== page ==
• d) No. The U.S. is a party to the conflict. Blackwater employees are generally American.
  • e) Maybe. I think many of them are inactive reserves.
  • f) Yes.
  • --DHeyward 13:27, 25 September 2007 (UTC)

ADDED the most covered up topic.73000 troops dead and 1.6 disabled.its official!!!

the news has leaked http://www1.va.gov/rac-gwvi/docs/GWVIS_May2007.pdf

this is the official death toll. you cannot deny this. its from the veterans affairs and the join chief of staff!!!! manchurian candidate 14:14, 25 September 2007 (UTC)

It is for the FIRST Gulf War. I removed it from the article and corrected the casualty stats in the infobox. --Timeshifter 16:30, 25 September 2007 (UTC)

misleading text

I removed the recently added text:

"'The Congressional-run Select Committee on Intelligence in 2004 did not find any evidence that "Administration officials attempted to coerce, influence or pressure analysts to change their judgments related to Iraq's weapons of mass destruction capabilities".[1] Similarly the Commission on the Intelligence Capabilities of the United States Regarding Weapons of Mass Destruction concluded in 2005 that "The Intelligence Community did not make or change any analytic judgments in response to political pressure to reach a particular conclusion, but the pervasive conventional wisdom that Saddam retained WMD affected the analytic process" [2]"

because it is misleading. Although the text does not make this clear, it is referring to first part of the Senate_Report_of_Pre-war_Intelligence_on_Iraq. The investigation was actually done by a subset of the senate select committee on intelligence. A "compromise" was struck in which they would split the investigation in to two parts: the first part was to examine the quality of the intelligence, and was to conclude before the 2004 election. The second part was to examine how the intelligence was used in policy decisions, and was to be conducted after the election. The sub-commitee had a republican majority, and was led by a republican who was accused of strong-arming the investigation. After the election, the republicans did not continue to the second part of the investigation, as they had promised in their "compromise" with the democratics.

The first part of the investigation, which the text refers to, did not examine how the administration used the intelligence, so it is altogether quite unsurprising that they found no evidence, for something that they didn't investigate. Furhtermore, the text gives the reader the impression that the second part of the investigation was performed, when, in fact, it was not.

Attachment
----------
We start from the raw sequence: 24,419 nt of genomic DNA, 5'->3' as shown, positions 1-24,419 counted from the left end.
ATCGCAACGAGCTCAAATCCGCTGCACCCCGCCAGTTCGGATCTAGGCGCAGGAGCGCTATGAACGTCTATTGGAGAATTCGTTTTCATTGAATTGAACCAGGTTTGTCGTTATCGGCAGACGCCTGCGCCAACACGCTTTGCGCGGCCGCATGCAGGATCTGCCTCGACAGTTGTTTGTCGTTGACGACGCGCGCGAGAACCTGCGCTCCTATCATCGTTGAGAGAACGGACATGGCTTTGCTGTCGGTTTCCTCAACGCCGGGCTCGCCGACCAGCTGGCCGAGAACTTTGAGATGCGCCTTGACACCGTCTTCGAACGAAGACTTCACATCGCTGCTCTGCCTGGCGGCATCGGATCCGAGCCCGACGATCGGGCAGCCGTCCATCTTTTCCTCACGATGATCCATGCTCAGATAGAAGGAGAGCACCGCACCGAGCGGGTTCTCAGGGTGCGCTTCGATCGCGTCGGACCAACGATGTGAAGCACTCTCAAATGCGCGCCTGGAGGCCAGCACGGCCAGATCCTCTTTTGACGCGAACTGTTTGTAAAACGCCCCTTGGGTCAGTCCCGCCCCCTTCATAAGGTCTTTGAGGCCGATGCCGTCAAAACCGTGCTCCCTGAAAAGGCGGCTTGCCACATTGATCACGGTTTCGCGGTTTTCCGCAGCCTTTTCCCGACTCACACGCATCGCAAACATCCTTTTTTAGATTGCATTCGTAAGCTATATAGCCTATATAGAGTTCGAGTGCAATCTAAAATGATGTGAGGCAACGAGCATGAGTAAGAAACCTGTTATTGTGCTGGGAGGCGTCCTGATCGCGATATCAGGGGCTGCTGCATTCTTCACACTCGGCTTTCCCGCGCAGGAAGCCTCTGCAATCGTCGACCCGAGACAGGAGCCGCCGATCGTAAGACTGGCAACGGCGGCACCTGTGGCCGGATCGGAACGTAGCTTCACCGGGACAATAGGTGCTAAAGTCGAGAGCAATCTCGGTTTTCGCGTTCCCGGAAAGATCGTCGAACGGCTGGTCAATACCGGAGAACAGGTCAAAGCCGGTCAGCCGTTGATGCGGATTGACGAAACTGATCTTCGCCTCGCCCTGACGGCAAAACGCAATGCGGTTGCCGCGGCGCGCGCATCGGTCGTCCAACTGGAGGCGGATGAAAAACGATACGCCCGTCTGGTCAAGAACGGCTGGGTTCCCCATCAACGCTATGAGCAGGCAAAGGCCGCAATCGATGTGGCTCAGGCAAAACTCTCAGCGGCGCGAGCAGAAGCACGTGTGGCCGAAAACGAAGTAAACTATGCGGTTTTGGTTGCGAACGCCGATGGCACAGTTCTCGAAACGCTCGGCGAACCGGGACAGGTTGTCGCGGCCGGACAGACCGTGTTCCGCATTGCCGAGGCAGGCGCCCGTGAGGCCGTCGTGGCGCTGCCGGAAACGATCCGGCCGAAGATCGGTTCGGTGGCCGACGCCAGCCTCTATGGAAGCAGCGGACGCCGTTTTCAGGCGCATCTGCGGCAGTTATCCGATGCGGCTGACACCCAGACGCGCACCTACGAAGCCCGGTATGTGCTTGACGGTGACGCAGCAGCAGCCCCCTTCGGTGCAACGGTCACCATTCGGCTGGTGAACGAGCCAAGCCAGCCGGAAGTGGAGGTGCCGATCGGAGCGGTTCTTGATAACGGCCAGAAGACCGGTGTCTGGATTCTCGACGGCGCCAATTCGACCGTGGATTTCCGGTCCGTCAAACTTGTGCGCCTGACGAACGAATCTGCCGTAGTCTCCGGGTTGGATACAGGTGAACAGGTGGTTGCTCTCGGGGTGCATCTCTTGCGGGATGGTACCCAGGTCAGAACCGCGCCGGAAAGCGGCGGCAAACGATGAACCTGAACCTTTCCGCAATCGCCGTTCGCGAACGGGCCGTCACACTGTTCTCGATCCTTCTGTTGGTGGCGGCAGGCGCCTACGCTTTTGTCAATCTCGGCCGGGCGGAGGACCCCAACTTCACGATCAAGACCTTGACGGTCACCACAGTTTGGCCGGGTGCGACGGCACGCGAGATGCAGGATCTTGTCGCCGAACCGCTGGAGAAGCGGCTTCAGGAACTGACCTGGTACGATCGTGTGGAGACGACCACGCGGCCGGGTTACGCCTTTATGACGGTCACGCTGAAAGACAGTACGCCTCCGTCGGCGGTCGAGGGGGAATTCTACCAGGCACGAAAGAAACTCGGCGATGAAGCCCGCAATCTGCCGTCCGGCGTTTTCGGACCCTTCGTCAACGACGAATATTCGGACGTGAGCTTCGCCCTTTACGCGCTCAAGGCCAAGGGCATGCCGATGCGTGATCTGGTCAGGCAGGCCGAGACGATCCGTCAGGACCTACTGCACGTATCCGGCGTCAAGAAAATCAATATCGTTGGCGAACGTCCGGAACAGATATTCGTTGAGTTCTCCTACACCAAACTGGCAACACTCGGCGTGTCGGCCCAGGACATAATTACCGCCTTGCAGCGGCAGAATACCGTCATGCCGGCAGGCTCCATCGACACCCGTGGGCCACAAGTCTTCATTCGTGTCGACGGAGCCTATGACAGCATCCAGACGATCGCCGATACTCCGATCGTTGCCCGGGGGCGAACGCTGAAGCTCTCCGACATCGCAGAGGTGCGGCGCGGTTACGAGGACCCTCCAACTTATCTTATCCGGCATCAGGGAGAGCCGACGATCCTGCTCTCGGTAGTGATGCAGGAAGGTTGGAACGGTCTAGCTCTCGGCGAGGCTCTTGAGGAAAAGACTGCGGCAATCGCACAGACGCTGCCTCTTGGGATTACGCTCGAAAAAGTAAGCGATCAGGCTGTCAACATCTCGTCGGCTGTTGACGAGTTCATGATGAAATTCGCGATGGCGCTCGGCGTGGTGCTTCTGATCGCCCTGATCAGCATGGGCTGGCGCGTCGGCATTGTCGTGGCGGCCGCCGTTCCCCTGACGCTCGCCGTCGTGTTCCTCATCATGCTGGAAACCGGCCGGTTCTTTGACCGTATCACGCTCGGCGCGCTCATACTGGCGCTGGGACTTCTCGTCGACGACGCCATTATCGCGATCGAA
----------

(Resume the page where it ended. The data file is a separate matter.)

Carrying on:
Furthermore, the report produced by the first part of the investigation (which the text is referring to), did not examine the central issue at hand: the "stovepipping" of intelligence and the Office of Special Plans, though the text gives the reader the impression either that it did examine this, or that this was not the central issue.

The text is misleading and multiple accounts, on matters of important substance. And no balance is provided. And no context is provided. Kevin Baastalk 00:38, 17 September 2007 (UTC)

You may insert sourced commentary on whether or not the investigation was valid, but to remove it entirely seems like censorship. Isaac Pankonin 10:16, 26 September 2007 (UTC)
Splitting the investigation in to two pieces, avoiding the second part but reporting its conclusions from only the investigation of the first part seems more like censorship. ←BenB4 15:16, 26 September 2007 (UTC)
Then somebody should put that in the article with sources that state that. The only reason not to include something is if there are no reliable sources. There clearly are reliable sources that state that the investigation took place, and it's clearly relevant. Isaac Pankonin 23:43, 26 September 2007 (UTC)

MediaLens info concerning casualties

User:Jc-S0CO keeps removing info from a reliable source, MediaLens, concerning casualties. See WP:RS. See last diff: [2]. The edit summary was "Removed partisan link per WP:RS. Seriously, just look at the "About Us" section on MediaLens's their web site."

Here is the info that was removed:

However, the IBC has been criticized for counting only a small percentage of the number of actual deaths because they only include deaths reported by respected media agencies.
Reference: "The Media Ignore Credible Poll Revealing 1.2 Million Violent Deaths In Iraq". Sept. 18, 2007. MediaLens.

MediaLens is used as a reference in various wikipedia articles. Reference links can come from all sides. That is how WP:NPOV is met. By presenting all significant viewpoints. --Timeshifter 09:38, 23 September 2007 (UTC)